Is There a Statue of Limitations for Military Offenses?
Question: Is there a statue of limitations for military offenses?
Answer: Yes. Article 43 of the UCMJ concerns statue of limitations.
In regards to nonjudicial punishment, under Article 15, the accused cannot be punished if the offense was committed more than two years from the date of the Article 15 action.
For court-martials, the statute of limitations is five years, except for any offense where the maximum permissible punishment is death, and for absent without leave (AWOL) or missing movement in time of war.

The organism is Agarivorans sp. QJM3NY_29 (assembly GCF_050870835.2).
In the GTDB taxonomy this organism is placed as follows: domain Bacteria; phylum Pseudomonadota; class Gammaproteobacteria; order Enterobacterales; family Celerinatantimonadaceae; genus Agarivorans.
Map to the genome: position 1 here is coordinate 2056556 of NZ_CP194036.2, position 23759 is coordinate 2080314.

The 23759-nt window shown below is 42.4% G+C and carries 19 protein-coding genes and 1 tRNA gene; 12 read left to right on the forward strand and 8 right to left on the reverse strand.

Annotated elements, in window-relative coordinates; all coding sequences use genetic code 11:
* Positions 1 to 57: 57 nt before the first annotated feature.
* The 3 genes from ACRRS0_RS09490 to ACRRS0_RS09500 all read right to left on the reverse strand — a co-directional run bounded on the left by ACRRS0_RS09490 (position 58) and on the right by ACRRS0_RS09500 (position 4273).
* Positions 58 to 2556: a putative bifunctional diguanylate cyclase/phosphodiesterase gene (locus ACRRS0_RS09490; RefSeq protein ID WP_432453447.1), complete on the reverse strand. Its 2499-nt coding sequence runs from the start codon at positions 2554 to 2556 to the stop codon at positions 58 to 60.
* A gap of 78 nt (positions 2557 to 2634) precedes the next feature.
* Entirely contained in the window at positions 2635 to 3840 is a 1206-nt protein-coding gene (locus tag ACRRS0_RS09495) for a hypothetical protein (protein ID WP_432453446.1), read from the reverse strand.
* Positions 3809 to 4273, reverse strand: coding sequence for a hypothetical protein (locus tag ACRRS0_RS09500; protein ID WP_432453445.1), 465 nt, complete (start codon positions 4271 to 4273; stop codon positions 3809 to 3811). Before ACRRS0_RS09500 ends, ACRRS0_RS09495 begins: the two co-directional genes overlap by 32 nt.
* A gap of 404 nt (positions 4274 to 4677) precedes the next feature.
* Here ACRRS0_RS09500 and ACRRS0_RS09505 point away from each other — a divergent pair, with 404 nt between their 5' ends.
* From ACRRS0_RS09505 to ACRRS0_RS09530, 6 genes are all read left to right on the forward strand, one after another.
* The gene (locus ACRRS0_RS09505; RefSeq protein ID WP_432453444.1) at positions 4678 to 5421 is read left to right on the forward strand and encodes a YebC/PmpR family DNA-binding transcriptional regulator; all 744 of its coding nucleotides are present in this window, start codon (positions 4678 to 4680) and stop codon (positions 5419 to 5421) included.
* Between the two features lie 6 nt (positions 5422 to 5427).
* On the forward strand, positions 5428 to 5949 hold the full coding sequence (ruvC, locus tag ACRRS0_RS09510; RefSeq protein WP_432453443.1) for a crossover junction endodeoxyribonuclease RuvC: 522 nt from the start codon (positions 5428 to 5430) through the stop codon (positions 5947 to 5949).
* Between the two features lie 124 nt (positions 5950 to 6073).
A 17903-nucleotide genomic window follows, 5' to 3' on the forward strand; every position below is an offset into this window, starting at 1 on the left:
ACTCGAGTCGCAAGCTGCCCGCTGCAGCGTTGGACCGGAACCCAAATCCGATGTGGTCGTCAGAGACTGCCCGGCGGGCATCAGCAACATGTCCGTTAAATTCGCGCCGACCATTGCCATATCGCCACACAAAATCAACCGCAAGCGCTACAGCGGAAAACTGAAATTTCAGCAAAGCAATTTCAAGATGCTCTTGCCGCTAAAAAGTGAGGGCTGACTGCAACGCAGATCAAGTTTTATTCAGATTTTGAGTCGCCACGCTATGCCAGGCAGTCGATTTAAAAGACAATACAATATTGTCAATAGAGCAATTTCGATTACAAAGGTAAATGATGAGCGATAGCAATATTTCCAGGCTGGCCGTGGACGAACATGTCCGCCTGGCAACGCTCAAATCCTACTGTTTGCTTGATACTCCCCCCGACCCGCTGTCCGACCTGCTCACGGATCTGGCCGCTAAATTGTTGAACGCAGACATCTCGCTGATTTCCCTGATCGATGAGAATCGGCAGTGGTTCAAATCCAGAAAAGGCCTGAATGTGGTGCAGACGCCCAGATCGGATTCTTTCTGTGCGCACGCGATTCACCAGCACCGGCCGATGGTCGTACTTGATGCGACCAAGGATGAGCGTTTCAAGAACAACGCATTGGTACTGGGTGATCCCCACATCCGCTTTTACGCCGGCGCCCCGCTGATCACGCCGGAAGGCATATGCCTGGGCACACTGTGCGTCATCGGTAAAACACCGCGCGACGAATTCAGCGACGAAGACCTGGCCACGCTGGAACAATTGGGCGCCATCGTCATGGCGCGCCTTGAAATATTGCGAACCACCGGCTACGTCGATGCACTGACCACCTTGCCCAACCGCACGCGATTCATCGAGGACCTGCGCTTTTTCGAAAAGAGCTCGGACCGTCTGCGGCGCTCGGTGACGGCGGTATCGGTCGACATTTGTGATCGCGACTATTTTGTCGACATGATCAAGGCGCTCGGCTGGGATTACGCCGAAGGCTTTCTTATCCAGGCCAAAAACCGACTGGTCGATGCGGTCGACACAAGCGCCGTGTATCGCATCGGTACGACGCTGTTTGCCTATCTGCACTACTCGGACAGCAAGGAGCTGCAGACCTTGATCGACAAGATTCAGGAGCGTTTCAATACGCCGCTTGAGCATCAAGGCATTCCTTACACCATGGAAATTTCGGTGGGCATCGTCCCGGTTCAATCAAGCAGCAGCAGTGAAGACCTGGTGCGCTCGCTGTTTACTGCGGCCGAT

In such cases, there are no statute of limitations.
Certain circumstances can extend the statute of limitations. For example, periods in which the accused was absent from territory in which the United States has the authority to apprehend him, or AWOL "fleeing justice," or in the custody of civil authorities, or in the hands of the enemy, are excluded in computing the period of limitation.